Thursday, September 13, 2012

The Swedish government will lower the corporate tax rate to 22 percent

Stockholm Sep. 13, 2012
The The Swedish government will lower the corporate tax rate to 22 percent, from the current 26.3 percent. The reduction applies from January 1, 2013.

The reform is expected to be financed partly by the tighter deduction rules for the internal interest. The Swedish government says that: "The significant reduction in the corporate tax rate is expected to strengthen the investment climate and growth in Sweden." To further strengthen the conditions for entrepreneurs the Swedish Government announced that it will introduce an investment deduction. This will allow natural persons investing in businesses to make a fifty percent deduction in their tax return.

Prime Minister Fredrik Reinfeldt said at a press conference that the entire year's budget work has been done in an environment where "Sweden is different from the rest of Europe. We are in a position where we can discuss how we can strengthen Sweden's competitiveness. An important part of this is the corporate tax rate, which is now lowered." It is "probably the most harmful tax of all," he said.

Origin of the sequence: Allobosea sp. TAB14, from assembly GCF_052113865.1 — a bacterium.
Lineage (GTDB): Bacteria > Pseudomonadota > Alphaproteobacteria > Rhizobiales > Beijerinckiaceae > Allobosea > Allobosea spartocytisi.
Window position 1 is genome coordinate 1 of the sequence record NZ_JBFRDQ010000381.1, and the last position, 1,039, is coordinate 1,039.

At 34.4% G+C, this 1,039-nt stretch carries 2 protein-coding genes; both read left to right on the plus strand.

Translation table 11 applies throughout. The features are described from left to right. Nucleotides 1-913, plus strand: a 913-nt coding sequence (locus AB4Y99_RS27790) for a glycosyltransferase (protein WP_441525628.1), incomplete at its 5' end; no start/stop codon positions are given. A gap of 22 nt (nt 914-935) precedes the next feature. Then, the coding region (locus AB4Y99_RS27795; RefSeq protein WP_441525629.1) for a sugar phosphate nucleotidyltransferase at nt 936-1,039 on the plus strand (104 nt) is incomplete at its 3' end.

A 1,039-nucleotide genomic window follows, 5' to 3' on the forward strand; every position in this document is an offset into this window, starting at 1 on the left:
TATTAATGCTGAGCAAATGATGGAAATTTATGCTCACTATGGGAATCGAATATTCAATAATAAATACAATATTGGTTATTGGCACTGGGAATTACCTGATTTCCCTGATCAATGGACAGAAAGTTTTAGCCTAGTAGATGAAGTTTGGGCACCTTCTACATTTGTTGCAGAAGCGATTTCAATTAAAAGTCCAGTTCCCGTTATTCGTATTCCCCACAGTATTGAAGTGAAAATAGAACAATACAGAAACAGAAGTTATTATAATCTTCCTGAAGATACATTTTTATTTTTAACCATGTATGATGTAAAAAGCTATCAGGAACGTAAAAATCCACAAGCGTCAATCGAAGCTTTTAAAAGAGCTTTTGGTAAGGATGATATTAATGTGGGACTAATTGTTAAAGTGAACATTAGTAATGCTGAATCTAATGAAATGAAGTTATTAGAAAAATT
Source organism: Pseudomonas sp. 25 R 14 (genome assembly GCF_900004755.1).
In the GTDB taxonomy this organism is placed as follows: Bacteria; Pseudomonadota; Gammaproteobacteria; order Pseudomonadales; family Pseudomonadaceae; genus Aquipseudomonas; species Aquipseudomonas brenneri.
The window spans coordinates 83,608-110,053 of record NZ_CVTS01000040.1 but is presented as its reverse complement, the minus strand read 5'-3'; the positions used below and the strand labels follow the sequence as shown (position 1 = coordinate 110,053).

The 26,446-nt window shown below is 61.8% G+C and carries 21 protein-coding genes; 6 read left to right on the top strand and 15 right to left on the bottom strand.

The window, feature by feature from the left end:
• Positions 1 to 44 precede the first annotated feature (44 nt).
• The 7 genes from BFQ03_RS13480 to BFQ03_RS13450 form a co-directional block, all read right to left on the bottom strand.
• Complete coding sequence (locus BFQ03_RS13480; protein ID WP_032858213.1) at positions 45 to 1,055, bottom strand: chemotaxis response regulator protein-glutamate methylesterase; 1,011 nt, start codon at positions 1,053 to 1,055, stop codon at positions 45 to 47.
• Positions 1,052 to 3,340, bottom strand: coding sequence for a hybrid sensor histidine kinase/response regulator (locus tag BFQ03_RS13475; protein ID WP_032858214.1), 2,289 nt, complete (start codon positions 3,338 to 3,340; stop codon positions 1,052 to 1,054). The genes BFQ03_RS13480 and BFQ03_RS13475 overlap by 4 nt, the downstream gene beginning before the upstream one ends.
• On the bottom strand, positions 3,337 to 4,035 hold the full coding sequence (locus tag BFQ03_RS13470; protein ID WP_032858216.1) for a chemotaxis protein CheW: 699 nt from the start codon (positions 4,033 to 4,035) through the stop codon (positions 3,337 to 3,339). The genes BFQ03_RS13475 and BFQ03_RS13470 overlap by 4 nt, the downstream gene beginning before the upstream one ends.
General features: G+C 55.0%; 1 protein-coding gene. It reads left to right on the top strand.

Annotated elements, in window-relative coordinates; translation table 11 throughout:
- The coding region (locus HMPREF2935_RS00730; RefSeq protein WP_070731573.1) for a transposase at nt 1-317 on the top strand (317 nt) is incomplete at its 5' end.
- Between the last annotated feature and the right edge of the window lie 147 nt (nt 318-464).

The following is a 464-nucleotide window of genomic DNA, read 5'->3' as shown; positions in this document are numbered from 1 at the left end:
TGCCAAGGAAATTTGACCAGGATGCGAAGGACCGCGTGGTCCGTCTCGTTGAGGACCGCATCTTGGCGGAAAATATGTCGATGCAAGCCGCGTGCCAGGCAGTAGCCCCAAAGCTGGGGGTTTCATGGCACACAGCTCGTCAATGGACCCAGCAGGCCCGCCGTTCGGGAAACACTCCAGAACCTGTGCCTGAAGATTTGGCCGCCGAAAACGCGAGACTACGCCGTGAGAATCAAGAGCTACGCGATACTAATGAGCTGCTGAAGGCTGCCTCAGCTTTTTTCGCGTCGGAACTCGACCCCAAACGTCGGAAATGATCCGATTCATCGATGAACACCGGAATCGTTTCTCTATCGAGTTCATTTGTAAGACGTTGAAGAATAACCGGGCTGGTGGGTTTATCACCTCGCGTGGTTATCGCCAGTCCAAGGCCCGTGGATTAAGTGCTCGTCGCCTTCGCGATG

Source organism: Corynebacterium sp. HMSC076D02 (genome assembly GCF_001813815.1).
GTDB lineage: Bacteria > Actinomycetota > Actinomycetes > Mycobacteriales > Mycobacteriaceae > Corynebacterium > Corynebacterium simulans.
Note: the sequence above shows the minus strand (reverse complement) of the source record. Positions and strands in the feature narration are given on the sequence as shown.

Corporate tax is clearly in focus even for governments that may not have room to lower it, but they choose to lower it anyway to enhance competitiveness, for it is "extremely important for investment," he said.

The minister for enterprise Annie Lööf said that after cutting the corporate tax rate Sweden is below the average for both the OECD and the EU, and it strengthens the conditions for higher employment and higher growth.

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